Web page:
But one more thing before we get there. What strikes me about certain low church communities is that they sometimes imagine themselves to have no liturgy at all. In some cases, they might even be overtly hostile to the very idea of a liturgy. This is interesting to me because, in practice, it is not that they have no liturgy at all as they imagine—they simply end up with an unacknowledged liturgy of a different sort. Their services also feature predictable patterns and rhythms, as well as common cadences and formulations, even if they are not formally expressed or delineated and although they differ from the patterns and rhythms of high church congregations. It’s not that you get no church calendar, for example, it’s that you end up trading the old ecclesial calendar of holy days and seasons, such as Advent, Epiphany, and Lent, for a more contemporary calendar of national and sentimental holidays, which is to say those that have been most thoroughly commercialized.1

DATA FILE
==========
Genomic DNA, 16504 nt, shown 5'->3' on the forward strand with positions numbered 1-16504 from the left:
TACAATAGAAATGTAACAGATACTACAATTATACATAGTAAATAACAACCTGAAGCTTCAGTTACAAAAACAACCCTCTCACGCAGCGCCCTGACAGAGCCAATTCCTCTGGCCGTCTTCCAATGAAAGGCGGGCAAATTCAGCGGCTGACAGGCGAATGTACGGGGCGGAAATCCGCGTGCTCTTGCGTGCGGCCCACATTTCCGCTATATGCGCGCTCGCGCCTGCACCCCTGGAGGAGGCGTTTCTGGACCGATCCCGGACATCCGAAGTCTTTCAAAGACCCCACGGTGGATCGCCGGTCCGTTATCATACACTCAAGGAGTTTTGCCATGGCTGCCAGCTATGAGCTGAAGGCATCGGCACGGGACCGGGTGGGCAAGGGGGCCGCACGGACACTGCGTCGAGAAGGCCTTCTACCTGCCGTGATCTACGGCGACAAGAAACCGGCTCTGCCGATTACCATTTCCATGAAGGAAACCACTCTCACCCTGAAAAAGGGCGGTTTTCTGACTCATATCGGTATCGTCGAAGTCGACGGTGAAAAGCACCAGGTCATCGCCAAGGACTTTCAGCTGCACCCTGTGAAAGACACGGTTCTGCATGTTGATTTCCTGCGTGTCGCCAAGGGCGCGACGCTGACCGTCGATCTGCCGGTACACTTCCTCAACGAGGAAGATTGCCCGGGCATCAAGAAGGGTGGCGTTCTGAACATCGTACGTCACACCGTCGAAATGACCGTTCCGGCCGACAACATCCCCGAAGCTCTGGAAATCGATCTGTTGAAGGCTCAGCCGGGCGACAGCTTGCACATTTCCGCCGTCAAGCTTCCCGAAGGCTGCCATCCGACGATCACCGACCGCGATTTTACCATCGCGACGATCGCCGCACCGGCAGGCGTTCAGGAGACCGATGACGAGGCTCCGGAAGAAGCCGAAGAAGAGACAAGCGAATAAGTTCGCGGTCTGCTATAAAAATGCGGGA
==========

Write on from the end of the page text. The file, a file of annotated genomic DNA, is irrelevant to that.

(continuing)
Now that you’ve borne with this eccentric opening, let me get us to what I hope will be the payoff. In the ecclesial context, this matters because the regular patterns and rhythms of worship, whether recognized as a liturgy or not, are at least as formative (if not more so) as the overt messages presented in a homily, sermon, or lesson, which is where most people assume the real action is. This is so because, as you may have heard it said, the medium is the message. In this case, I take the relevant media to be the embodied ritual forms, the habitual practices, and the material layers of the service of worship. These liturgical forms, acknowledged or unacknowledged, exert a powerful formative influence over time as they write themselves not only upon the mind of the worshipper but upon their bodies and, some might say, hearts.